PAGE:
When planning your wedding, there’s absolutely no need to turn into a bridezilla. Ranting, raving and generally misbehaving isn’t becoming to any bride. Accept every piece of advice—no matter how silly or offensive—with grace. Deal calmly with dress disasters and keep smiling when your future mother-in-law adds yet another obscure acquaintance to the guest list. A bride should never let her veneer of poise and elegance slip and spoil the day for herself or others. “Wedding etiquette is sometimes fraught with minefields,” says Jennie Hallam-Peel, chairman of The London Season and an expert in the art of manners. In fact, after receiving a high volume of emails from around the world asking for advice on the subject, Hallam-Peel is hosting a series of one-day wedding seminars at The Ritz London as part of The London Season’s series of high-society summer events. “A wedding ceremony is a tradition that has been followed for hundreds of years,” says Hallam-Peel. “The most common pitfalls couples fall into is when the bride and groom—and often both sets of parents—have differing ideas of formality and accepted social codes. It is vital that there is an open discussion of this as soon as possible after the engagement, and that a compromise is reached before matters become contentious. The wedding day should be as stress-free as possible and arrangements should be made—and agreed upon—to ensure that everyone is able to relax and enjoy it.”
On the Day, Ceremony and Reception
- Wedding gowns traditionally don’t bare the shoulders, especially in church. If you’ve got your heart set on a strapless dress, you could wear a bolero and remove it after the ceremony. Too much cleavage is frowned upon, as are very short gowns.
- Morning suits are the accepted British dress code for weddings—for both the groom and guests. A navy blue, mid-grey or charcoal grey suit is an alternative, as is an outfit traditional in a particular country.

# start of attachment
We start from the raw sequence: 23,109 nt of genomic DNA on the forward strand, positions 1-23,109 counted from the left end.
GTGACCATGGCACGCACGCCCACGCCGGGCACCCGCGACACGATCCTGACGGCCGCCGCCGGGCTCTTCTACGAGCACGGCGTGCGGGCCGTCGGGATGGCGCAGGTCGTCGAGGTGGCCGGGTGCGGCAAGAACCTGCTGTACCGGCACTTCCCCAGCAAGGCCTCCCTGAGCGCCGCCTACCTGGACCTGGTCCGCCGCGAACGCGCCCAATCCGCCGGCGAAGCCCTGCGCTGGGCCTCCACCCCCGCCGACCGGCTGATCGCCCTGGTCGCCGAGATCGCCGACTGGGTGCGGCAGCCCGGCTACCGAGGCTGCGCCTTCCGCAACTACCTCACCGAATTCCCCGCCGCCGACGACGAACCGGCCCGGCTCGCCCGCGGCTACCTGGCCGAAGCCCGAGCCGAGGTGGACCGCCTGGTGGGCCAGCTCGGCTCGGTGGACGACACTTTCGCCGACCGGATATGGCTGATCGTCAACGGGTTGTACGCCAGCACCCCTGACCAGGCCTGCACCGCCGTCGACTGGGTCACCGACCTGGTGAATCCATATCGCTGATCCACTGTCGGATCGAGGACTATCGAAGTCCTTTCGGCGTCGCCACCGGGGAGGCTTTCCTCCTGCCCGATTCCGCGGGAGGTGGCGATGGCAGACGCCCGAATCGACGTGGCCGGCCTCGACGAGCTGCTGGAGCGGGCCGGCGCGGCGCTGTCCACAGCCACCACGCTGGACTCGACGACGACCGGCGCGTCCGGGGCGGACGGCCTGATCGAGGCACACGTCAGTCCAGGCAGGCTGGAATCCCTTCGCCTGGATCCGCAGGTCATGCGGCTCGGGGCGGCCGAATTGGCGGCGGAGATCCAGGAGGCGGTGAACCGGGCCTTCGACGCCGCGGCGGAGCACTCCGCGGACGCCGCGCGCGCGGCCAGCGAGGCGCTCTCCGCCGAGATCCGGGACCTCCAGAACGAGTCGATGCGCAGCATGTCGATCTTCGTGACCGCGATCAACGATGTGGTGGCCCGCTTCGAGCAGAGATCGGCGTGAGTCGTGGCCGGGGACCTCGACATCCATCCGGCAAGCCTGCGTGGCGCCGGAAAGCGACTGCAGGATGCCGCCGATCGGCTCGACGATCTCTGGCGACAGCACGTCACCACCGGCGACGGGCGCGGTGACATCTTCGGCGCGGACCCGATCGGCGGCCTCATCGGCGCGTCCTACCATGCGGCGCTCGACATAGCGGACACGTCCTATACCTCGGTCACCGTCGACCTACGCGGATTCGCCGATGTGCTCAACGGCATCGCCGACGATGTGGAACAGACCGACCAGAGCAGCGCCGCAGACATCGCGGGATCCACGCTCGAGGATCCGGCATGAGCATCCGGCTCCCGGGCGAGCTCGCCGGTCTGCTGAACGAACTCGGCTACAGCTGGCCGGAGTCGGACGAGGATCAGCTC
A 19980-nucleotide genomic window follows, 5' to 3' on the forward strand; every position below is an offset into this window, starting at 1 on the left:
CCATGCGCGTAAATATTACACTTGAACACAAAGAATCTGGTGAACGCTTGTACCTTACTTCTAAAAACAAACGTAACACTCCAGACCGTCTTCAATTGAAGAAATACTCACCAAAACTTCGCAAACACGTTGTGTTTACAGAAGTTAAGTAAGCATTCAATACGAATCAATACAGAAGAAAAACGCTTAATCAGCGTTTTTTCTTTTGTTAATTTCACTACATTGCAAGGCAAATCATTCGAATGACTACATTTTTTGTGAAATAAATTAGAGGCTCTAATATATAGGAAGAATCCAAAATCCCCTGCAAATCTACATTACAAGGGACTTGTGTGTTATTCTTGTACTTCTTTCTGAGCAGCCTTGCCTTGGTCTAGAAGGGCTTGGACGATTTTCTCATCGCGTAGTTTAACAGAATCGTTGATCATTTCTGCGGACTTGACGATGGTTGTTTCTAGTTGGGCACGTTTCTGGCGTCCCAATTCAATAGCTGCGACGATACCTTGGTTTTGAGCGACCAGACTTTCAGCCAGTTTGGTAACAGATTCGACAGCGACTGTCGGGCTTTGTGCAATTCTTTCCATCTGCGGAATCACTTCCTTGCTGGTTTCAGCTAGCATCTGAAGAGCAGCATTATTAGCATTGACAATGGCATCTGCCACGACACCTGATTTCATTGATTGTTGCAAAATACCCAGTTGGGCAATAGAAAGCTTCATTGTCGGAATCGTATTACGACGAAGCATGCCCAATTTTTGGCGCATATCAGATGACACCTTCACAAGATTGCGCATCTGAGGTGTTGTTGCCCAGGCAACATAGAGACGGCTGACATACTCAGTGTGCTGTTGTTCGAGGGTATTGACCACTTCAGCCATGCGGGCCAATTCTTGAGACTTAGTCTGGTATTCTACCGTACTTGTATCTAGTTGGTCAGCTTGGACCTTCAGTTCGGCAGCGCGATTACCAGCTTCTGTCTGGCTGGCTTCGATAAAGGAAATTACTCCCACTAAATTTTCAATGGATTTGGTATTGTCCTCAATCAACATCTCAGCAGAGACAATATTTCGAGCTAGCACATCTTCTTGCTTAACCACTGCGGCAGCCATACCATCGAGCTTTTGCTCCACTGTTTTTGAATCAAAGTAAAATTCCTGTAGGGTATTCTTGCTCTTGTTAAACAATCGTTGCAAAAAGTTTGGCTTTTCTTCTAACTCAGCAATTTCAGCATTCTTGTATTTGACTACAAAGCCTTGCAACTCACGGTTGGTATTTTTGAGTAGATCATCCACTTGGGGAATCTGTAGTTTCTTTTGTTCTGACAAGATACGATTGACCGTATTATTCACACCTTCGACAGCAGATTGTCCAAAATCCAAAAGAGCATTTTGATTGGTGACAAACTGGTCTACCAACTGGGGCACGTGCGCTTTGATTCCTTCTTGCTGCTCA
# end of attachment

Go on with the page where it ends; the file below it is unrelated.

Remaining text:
- The groom should arrive 45 minutes before the start of the ceremony and the bride approximately five minutes before. This way, you can follow tradition by walking up the aisle a little late, once the official photographs have been taken and you’ve gathered your wits.
- Keep your composure and avoid tears by practising controlled breathing exercises a few days before the wedding, advises HallamPeel. “Take four or five deep breaths before you walk up the aisle. A tiny drop of Bach’s Rescue Remedy on the tongue calms the most anxious of brides,” she says.
- It’s also important to make sure you know your vows by heart and have practised walking up the aisle, so you can avoid nasty surprises such as grates, steps and uneven flooring.
- Once you are married, the groom may now kiss the bride—but this should be brief rather than passionate.
- Ensure those all-important family photographs are taken to avoid hurt feelings afterwards. Discuss this comprehensively with your photographer well in advance and offer a list of must-haves. On the day, designate someone to ensure all pictures on the list are taken.
- At the reception, it’s traditional to have a receiving line. “It ensures that every guest is made to feel important, and has an opportunity of thanking the host personally and greeting the new bride and groom,” says Hallam-Peel.
- Seating plans are one of the most difficult aspects of a reception to get right, so plan ahead carefully. “Mismanagement of placement can cause family rifts or someone having a perfectly miserable time,” she says. “Older relatives usually feel happiest among people of their own age group. Awkward or shy guests are best seated between two gregarious guests, who will ensure that the conversation is kept flowing on either side.” If possible, each guest should be flanked by the opposite sex and know at least one other person on the table. Names must be spelled correctly on the seating plan and on tables.
- It’s traditional to have a top table, but this is not compulsory. “In between courses, it is very nice for the bride and groom to visit each table informally,” says Hallam-Peel.
- A bride should never be drunk nor be seen smoking in her wedding dress. The groom and best man must be sober—at least until after the speeches.
- “It is so important that everyone remembers the speeches favourably,” says Hallam-Peel. “Deeply embarrassing recollections of either the bride or groom is inappropriate—both sets of parents like to hear pleasant recollections and anecdotes of their offspring. It is offensive in the extreme to the hosts to make vulgar comments or crude anecdotes.”
- It is protocol to thank the wedding team— traditionally the groom buys something for the best man, bridesmaids, ushers and mothers.
(Text by Elisabeth Galvin, Illustration by Angela Ho)